Prevalence of tuberculosis risk factors among bacteriologically negative and bacteriologically confirmed tuberculosis patients from five regional referral hospitals in Uganda

Winters Muttamba, Bruce Kirenga, Willy Ssengooba, Rogers Sekibira, Achilles Katamba, Moses L Joloba

Research output: Contribution to journalArticlepeer-review

1 Citation (Scopus)

Abstract

Understanding risk factors for tuberculosis (TB) and their prevalence helps guide early diagnosis. We determined their prevalence among bacteriologically negative and bacteriologically confirmed TB patients in five regional referral hospitals in Uganda. This cross-sectional study considered 1,862 adult presumptive TB participants. We performed fluorescent microscopy, Xpert MTB/RIF (Xpert), Lowenstein-Jensen culture, human immunodeficiency virus, and random blood sugar testing on recruited patients. Prevalence and prevalence ratios of risk factors were compared among bacteriologically negative and confirmed cases. Odds ratios and 95% confidence interval (CI) were determined for significant risk factors in bacteriologically confirmed patients. Of the 1,862 participants, 978 (55%) were male and the median age of the participants was 36 years (interquartile range: 27-48). Up to 273 (15%) had a positive result on all three TB tests. Most prevalent risk factors (prevalence ratio [PR] > 1.0) among bacteriologically negative and positive TB patients were cigarette smoking (9.3% versus 2.1%; PR = 2.1), biosmoke (24% versus 39.7%; PR = 1.7), contact (4.2% versus 6.5%; PR = 1.6), male gender (51.4% versus 72.5%; PR = 1.4), alcohol use (17.2% versus 24.4%; PR = 1.4), diabetes (0.7% versus 0.9%; PR = 1.3), and family history of TB (12.1% versus 13.7%; PR = 1.1). The risk factors and their adjusted prevalence rate ratios (95% CI) of being bacteriologically positive were male (1.8 [1.4-2.4]), biosmoke exposure (1.5 [1.2-2.0]), and history of cigarette smoking (1.6 [1.1-2.4]). Among bacteriologically confirmed patients in Uganda, cigarette smoking, biosmoke exposure, contact, male gender, alcohol use, diabetes, and family history of TB are important risk factors for TB. Interventions for TB control in people with these risk factors would help in TB control efforts.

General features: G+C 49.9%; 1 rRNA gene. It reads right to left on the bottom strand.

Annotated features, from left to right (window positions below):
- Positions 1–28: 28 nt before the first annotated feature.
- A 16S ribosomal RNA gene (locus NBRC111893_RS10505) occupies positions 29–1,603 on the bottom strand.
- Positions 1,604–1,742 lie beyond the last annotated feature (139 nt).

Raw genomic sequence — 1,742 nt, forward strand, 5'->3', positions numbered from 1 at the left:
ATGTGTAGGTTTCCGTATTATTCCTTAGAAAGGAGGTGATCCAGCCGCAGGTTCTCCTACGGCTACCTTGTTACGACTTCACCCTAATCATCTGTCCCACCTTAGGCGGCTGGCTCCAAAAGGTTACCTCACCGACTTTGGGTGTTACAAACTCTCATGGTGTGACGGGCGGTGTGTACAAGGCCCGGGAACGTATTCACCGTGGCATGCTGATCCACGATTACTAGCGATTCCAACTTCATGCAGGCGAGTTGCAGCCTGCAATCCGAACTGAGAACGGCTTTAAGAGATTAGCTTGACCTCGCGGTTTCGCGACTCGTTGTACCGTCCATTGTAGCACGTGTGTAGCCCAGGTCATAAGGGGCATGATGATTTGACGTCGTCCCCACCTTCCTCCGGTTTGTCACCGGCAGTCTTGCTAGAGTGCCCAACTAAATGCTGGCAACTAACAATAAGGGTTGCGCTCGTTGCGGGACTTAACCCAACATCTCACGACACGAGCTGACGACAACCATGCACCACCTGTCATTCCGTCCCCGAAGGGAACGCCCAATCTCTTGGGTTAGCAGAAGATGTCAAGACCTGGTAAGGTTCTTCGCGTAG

Original languageEnglish
Pages (from-to)386-391
Number of pages6
JournalAmerican Journal of Tropical Medicine and Hygiene
Volume100
Issue number2
Early online date26 Dec 2018
DOIs
Publication statusPublished - Feb 2019

Keywords

  • Adult
  • Alcohol Drinking/physiopathology
  • Blood Glucose/metabolism
  • Cigarette Smoking/physiopathology
  • Coinfection
  • Cross-Sectional Studies
  • Diabetes Mellitus/physiopathology
  • Female
  • HIV/growth & development
  • HIV Infections/blood
  • Hospitals
  • Humans
  • Male
  • Medical History Taking/statistics & numerical data
  • Middle Aged
  • Mycobacterium tuberculosis/pathogenicity
  • Prevalence
  • Risk Factors
  • Sex Factors
  • Smoke Inhalation Injury/physiopathology
  • Sputum/microbiology
  • Tuberculosis, Pulmonary/blood
  • Uganda/epidemiology

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